Where is our patriotism for British financial services?

The City could do with some of our Olympic spirit.

Whilst Team GB excels and its athletes epitomise the best of Britain and continue to be a shining example of the rewards achievable through dedication, honest hard work and, passion; many aspects of the City continue to shame us.  Having said this, the recent Standard Chartered furore appears unlike many of the recent financial scandals.  It can be construed as an opportunistic, badly concealed political attack by a New York financial regulator trying to profit from discrediting a bank run from London to the benefit of Wall Street institutions.

Whilst the Governor of the Bank of England has recently said as much, the reality is that the New York regulators are reaping the rewards of poor regulation in the UK. Had the Bank of England and the FSA not managed to be so totally inept in the Barclays et al LIBOR scandal, it would not now be open season on attacking any London based institution, whether they deserve it or not.  The Bank of England chose to ignore the eminent advice of the US Federal Reserve which could have been an early alert to the Libor scandal in the first place.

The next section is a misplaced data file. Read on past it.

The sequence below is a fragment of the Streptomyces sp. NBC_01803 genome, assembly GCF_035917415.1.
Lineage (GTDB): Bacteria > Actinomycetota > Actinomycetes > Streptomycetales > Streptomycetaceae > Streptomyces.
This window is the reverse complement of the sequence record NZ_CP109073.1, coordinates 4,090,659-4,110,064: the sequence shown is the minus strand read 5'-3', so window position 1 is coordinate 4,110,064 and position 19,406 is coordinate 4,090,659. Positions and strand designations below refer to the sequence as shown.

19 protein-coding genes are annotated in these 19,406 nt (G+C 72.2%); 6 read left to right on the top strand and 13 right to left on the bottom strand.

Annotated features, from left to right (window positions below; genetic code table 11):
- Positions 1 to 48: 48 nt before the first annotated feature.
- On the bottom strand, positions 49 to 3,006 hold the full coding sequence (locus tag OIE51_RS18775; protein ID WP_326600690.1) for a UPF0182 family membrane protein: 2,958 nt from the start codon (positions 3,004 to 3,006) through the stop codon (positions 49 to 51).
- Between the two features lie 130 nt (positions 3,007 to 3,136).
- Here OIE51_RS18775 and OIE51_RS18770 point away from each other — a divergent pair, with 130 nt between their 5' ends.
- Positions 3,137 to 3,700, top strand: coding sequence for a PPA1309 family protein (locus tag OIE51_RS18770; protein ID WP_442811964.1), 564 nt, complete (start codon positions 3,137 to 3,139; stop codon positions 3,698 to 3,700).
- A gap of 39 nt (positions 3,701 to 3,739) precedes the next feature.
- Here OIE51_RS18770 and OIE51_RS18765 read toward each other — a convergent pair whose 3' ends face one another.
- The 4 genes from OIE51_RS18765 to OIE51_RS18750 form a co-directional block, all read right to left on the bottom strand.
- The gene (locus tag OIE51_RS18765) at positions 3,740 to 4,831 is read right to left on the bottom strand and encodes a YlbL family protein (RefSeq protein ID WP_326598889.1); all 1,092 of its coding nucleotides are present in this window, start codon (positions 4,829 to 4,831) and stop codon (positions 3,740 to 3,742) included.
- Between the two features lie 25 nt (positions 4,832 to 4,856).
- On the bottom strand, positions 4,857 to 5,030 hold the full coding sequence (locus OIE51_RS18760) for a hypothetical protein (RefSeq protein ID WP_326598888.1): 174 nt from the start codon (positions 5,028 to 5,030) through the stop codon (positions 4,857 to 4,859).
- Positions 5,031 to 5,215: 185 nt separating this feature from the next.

The only way forward has to be to put aside self-interest, look at the longer term picture and resurrect the reputation of the City to reflect the values and ethos central to the Olympic spirit.  We need to fundamentally improve standards here in London to regain the reputation for integrity and quality which we have recently lost. It's not just the other banks that suffer from guilt by association from these scandals but any financial services institution. To the man in the street we are all the same, they do not differentiate. 

The families, trainers, medics and their full support teams have all rallied in support of British Sport but where is the rallying in support of our financial services industry which contributes 10 per cent of our GDP? We are in serious danger of losing our place on the podium when it comes to the world’s winning financial centres.